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Marketmind: Dovish Fed view courses through markets

Published 12/03/2023, 04:48 PM
Updated 12/03/2023, 04:50 PM
© Reuters. FILE PHOTO: A passerby walks past an electric monitor displaying various countries' stock price index outside a bank in Tokyo, Japan, March 22, 2023. REUTERS/Issei Kato/File Photo

By Jamie McGeever

(Reuters) - A look at the day ahead in Asian markets.

Asian markets are poised to start the week on the front foot, emboldened by Wall Street's late rally on Friday and plunge in U.S. rate expectations after Fed Chair Jerome Powell gave the clearest signal yet that the Fed is done raising interest rates and could soon move to cut them.

The S&P 500's rise to its highest level this year, and continued loosening of financial conditions via the falling dollar and bond yields should pave the way for a positive open for Asian stocks and risk assets on Monday.

The dollar shed 3% in November, its biggest monthly fall in a year, and last week fell for a third week in a row. The two-year U.S. Treasury yield slumped 40 basis points last week - its steepest fall since March - and the implied rate on December 2024 'SOFR' futures on Friday fell below 4% for the first time.

That packs a powerful punch. Many will argue that the U.S. bond and rates markets have gotten far too carried away, and that the Fed will not ease so quickly and aggressively next year.

But Fed policymakers are now in their 'blackout period' ahead of the December 12-13 policy meeting. This means there will be no guidance from officials to take the wind out of investors' sails, certainly not on Monday, when the economic calendar is also very light.

There would appear to be room for Asian equities to bounce back - by some measures, the region's underperformance has rarely been this bad in years.

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The regional calendar highlights on Monday are New Zealand trade data and Australian inventories and corporate profit data, all for the third quarter.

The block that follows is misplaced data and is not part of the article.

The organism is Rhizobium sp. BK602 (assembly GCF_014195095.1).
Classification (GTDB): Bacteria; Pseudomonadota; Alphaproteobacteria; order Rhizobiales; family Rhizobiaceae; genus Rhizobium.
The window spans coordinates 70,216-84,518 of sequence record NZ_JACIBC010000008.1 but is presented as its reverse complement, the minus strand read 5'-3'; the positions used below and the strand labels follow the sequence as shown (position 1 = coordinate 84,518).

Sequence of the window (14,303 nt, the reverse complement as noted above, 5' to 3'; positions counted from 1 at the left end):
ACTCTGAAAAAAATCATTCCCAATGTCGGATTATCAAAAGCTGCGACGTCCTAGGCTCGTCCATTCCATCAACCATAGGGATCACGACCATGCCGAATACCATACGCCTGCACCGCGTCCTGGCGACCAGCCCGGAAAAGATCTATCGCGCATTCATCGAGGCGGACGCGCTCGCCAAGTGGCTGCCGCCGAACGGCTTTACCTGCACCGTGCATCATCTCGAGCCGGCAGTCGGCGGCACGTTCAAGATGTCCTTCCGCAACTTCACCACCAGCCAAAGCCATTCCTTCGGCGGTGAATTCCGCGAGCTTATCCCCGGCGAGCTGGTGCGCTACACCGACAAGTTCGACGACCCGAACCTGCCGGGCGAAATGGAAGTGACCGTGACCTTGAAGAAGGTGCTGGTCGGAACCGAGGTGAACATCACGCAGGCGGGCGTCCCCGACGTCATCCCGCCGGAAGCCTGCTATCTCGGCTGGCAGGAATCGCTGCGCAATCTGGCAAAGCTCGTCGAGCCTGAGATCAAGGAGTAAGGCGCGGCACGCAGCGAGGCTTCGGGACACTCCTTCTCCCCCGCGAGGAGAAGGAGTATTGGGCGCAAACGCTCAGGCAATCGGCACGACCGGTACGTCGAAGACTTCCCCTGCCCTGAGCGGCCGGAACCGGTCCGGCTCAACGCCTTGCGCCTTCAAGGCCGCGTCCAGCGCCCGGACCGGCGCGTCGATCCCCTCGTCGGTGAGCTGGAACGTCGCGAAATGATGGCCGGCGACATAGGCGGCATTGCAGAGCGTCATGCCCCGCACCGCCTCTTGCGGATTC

Economists polled by Reuters expect New Zealand's terms of trade to fall 1.9% on from the previous quarter, Australian inventories to fall 0.6%, and export volumes to slide 3.8%.

The economic and policy calendar for the rest of the week has plenty more potential market-moving moments, including interest rate decisions from Australia and India, inflation figures from South Korea, the Philippines and Thailand, and GDP from Japan, Australia and South Korea.

On the policy front, the Reserve Bank of Australia on Tuesday is expected to keep its cash rate on hold at a 12-year high of 4.35%, according to 28 of 30 analysts polled by Reuters. The other two are going for a 25 basis point hike.

New Zealand's central bank surprised markets last week with the hawkish rhetoric that accompanied its decision to leave rates on hold, and the RBA could echo a similar message.

In stark contrast to the Fed, rates futures markets are barely pricing in any rate cuts from the RBA next year at all. Indeed, the chance of a hike in the coming months is greater than the chance of a cut, current pricing shows.

Here are key developments that could provide more direction to markets on Monday:

- New Zealand trade (Q3)

- Australia inventories, corporate profits (Q3)

- South Korea monetary base (November)

(By Jamie McGeever; Editing by Diane Craft)

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Latest comments

I watched the whole speech and discussion with Powell on Friday. There was absolutely nothing dovish about it.
Dovish FED view is a perception, not a reality.
I wish stock market waits for reality rather than early perception
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